Ant cooperation and competition

Meat eater ants feeding on honey - social ants cooperate and collectively gather food.
Meat eater ants feeding on honey - social ants cooperate and collectively gather food.

Not all ants have the same kind of societies. The Australian bulldog ants are among the biggest and most primitive of ants. The individual hunts alone, using its large eyes instead of its chemical senses to find prey. Like all ants they are social, but their social behavior is poorly developed compared to more advanced species. An Australian bulldog ant, Myrmecia pilosula, has only a single pair of chromosomes and males have just one chromosome as they are haploid. Image File history File links Download high-resolution version (1600x1067, 401 KB) Meat Eater Ants feeding on honey If you are a (commercial) publisher and you want me to write you an email or paper mail giving you an authorization to use my works in your products or a license... Image File history File links Download high-resolution version (1600x1067, 401 KB) Meat Eater Ants feeding on honey If you are a (commercial) publisher and you want me to write you an email or paper mail giving you an authorization to use my works in your products or a license... Species aberrans auriventris cephalotes gulosa mandibularis nigrocincta picta pilosula tepperi urens The Myrmeciinae is a subfamily of the Formicidae. ... Binomial name Myrmecia pilosula F. Smith, 1858 The jack jumper ant, hopper ant or jumper ant (Myrmecia pilosula) is a species of bulldog ant that is native to Australia. ... Haploid (meaning simple in Greek) cells have only one copy of each chromosome. ...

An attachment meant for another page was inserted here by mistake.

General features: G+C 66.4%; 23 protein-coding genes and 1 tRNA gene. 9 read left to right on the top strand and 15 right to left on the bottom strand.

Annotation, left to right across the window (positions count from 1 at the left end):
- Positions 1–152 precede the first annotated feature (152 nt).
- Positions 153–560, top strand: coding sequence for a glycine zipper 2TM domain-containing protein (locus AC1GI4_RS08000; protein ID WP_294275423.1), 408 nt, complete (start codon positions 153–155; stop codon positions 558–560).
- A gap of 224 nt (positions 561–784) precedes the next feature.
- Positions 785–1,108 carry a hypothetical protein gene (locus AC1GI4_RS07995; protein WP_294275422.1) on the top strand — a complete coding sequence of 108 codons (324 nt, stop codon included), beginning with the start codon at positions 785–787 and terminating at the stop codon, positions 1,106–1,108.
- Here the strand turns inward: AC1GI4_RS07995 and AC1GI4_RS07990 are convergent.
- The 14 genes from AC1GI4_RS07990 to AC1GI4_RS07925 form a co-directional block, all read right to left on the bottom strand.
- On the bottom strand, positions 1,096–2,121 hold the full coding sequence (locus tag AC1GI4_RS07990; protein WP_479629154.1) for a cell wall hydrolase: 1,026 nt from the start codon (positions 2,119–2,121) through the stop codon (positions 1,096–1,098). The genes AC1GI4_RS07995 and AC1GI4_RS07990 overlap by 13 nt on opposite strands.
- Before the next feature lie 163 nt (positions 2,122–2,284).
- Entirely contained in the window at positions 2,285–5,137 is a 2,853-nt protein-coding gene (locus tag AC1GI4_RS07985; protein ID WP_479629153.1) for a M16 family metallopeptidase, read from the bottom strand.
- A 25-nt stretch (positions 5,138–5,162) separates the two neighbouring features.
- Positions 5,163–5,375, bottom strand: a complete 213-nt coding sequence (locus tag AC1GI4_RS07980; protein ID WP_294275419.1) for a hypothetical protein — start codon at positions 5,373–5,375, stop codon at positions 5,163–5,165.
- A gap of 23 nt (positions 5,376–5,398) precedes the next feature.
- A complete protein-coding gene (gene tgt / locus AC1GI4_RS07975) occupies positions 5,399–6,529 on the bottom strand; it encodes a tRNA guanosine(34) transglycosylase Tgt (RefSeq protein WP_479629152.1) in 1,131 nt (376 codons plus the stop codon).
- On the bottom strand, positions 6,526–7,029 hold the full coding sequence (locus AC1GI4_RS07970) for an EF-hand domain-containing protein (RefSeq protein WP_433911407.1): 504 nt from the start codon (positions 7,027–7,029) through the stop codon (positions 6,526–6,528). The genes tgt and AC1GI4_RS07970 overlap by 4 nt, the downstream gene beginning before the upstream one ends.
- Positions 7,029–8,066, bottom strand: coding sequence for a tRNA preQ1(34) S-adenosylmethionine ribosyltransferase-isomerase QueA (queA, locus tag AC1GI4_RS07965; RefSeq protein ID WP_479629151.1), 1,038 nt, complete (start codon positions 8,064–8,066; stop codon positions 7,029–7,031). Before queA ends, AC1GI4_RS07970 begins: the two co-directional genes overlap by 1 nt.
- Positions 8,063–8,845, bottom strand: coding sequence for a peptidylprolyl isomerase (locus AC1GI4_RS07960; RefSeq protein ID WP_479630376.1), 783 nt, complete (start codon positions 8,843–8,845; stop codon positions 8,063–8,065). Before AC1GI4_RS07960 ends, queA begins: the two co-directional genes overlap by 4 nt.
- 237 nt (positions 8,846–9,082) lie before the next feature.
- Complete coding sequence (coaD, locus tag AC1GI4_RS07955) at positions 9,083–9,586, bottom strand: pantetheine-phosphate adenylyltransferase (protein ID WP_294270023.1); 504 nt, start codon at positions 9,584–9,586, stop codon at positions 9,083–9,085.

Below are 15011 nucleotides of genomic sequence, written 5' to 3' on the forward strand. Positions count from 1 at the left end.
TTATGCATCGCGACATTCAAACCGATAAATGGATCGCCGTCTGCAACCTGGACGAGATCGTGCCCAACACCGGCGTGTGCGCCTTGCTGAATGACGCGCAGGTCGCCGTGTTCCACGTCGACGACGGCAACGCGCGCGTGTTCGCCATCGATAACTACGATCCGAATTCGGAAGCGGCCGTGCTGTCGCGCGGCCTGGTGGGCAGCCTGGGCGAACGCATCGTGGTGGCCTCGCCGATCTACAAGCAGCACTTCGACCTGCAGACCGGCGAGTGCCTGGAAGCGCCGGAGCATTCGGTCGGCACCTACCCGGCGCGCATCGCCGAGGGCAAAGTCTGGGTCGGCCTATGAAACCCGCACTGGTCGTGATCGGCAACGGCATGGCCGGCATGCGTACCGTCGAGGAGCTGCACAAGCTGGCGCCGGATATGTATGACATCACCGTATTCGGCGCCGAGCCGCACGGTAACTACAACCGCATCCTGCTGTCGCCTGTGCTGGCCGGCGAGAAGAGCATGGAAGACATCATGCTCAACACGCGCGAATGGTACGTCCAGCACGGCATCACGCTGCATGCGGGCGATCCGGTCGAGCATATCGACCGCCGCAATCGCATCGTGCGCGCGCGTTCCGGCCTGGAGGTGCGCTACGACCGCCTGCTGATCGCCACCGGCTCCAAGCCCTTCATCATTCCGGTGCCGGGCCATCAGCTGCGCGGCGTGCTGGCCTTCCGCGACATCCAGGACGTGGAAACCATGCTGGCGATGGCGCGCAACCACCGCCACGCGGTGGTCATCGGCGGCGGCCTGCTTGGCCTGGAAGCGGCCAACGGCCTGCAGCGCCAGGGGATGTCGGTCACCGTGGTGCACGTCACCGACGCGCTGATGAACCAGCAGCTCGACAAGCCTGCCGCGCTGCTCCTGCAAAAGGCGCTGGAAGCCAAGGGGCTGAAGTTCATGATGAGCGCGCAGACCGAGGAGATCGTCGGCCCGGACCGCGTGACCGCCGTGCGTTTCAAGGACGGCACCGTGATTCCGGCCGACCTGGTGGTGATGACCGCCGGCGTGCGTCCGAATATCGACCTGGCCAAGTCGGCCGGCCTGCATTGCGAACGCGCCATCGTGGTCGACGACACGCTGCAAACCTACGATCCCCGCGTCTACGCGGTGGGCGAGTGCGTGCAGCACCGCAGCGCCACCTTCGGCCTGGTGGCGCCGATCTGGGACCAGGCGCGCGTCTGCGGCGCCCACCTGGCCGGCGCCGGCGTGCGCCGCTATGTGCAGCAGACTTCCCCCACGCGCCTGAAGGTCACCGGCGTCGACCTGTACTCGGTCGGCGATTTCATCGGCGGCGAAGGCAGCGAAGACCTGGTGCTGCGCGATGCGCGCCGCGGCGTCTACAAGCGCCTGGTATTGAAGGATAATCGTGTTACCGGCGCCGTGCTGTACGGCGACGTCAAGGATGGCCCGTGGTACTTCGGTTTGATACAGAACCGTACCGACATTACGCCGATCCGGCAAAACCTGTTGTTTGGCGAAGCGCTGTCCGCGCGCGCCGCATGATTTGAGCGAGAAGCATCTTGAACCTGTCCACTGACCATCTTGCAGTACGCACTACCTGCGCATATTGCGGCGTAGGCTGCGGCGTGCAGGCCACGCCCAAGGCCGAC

Some species of ants are known for attacking and taking over the colonies of other ant species. Others are less expansionist but nonetheless just as aggressive; they attack colonies to steal eggs or larvae, which they either eat or raise as workers/slaves. Some ants, such as the Amazon ants, are incapable of feeding themselves, and must rely on captured worker ants to care for them. In some cases ant colonies may have other species of ants or termites within the same nest.[34] Polyergus, also known as Amazon Ants, are a genus of slave-raiding ants. ...


The pavement ant is famous for its urge to increase its territory. In early spring, colonies attempt to conquer new areas and often attack the nearest enemy colony. These result in huge sidewalk battles, sometimes leaving thousands of ants dead. Because of their aggressive nature, they often invade and colonize seemingly impenetrable areas. A pavement ant (Tetramorium caespitum) is a common household pest. ...


Ants identify kin and nestmates through their scents, a hydrocarbon-laced secretion that coats their exoskeletons. If an ant is separated from its original colony, it will eventually lose the colony scent. Any ant that enters a colony with a different scent than that of the colony will be attacked.[35] (See also Kin selection) Oil refineries are key to obtaining hydrocarbons; crude oil is processed through several stages to form desirable hydrocarbons, used in fuel and other commercial products. ... In evolutionary biology, kin selection refers to changes in gene frequency across generations that are driven at least in part by interactions between related individuals, and this forms much of the conceptual basis of the theory of social evolution. ...